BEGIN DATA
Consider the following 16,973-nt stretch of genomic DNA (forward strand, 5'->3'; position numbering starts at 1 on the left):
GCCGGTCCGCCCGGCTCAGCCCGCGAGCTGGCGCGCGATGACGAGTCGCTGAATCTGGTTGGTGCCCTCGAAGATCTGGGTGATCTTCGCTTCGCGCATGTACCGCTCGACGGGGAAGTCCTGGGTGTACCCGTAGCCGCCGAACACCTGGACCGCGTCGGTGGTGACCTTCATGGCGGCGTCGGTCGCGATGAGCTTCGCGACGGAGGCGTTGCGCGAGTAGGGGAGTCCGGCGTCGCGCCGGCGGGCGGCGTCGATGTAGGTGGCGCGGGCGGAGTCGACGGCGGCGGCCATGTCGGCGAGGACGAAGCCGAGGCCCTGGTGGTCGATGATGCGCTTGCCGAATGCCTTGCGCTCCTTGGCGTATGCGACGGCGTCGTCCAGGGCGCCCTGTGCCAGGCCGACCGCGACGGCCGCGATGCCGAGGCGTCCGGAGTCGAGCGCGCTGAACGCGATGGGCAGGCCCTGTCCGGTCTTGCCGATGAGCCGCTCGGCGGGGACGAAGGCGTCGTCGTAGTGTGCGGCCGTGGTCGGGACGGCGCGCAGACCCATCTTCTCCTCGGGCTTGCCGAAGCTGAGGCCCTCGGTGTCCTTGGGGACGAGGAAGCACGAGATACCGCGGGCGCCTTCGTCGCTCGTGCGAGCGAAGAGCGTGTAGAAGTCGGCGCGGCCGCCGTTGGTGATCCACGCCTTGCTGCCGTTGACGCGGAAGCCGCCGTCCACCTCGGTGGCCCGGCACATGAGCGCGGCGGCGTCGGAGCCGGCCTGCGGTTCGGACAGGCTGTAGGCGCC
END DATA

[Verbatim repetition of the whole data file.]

Consider the following 16,973-nt stretch of genomic DNA (forward strand, 5'->3'; position numbering starts at 1 on the left):
GCCGGTCCGCCCGGCTCAGCCCGCGAGCTGGCGCGCGATGACGAGTCGCTGAATCTGGTTGGTGCCCTCGAAGATCTGGGTGATCTTCGCTTCGCGCATGTACCGCTCGACGGGGAAGTCCTGGGTGTACCCGTAGCCGCCGAACACCTGGACCGCGTCGGTGGTGACCTTCATGGCGGCGTCGGTCGCGATGAGCTTCGCGACGGAGGCGTTGCGCGAGTAGGGGAGTCCGGCGTCGCGCCGGCGGGCGGCGTCGATGTAGGTGGCGCGGGCGGAGTCGACGGCGGCGGCCATGTCGGCGAGGACGAAGCCGAGGCCCTGGTGGTCGATGATGCGCTTGCCGAATGCCTTGCGCTCCTTGGCGTATGCGACGGCGTCGTCCAGGGCGCCCTGTGCCAGGCCGACCGCGACGGCCGCGATGCCGAGGCGTCCGGAGTCGAGCGCGCTGAACGCGATGGGCAGGCCCTGTCCGGTCTTGCCGATGAGCCGCTCGGCGGGGACGAAGGCGTCGTCGTAGTGTGCGGCCGTGGTCGGGACGGCGCGCAGACCCATCTTCTCCTCGGGCTTGCCGAAGCTGAGGCCCTCGGTGTCCTTGGGGACGAGGAAGCACGAGATACCGCGGGCGCCTTCGTCGCTCGTGCGAGCGAAGAGCGTGTAGAAGTCGGCGCGGCCGCCGTTGGTGATCCACGCCTTGCTGCCGTTGACGCGGAAGCCGCCGTCCACCTCGGTGGCCCGGCACATGAGCGCGGCGGCGTCGGAGCCGGCCTGCGGTTCGGACAGGCTGTAGGCGCC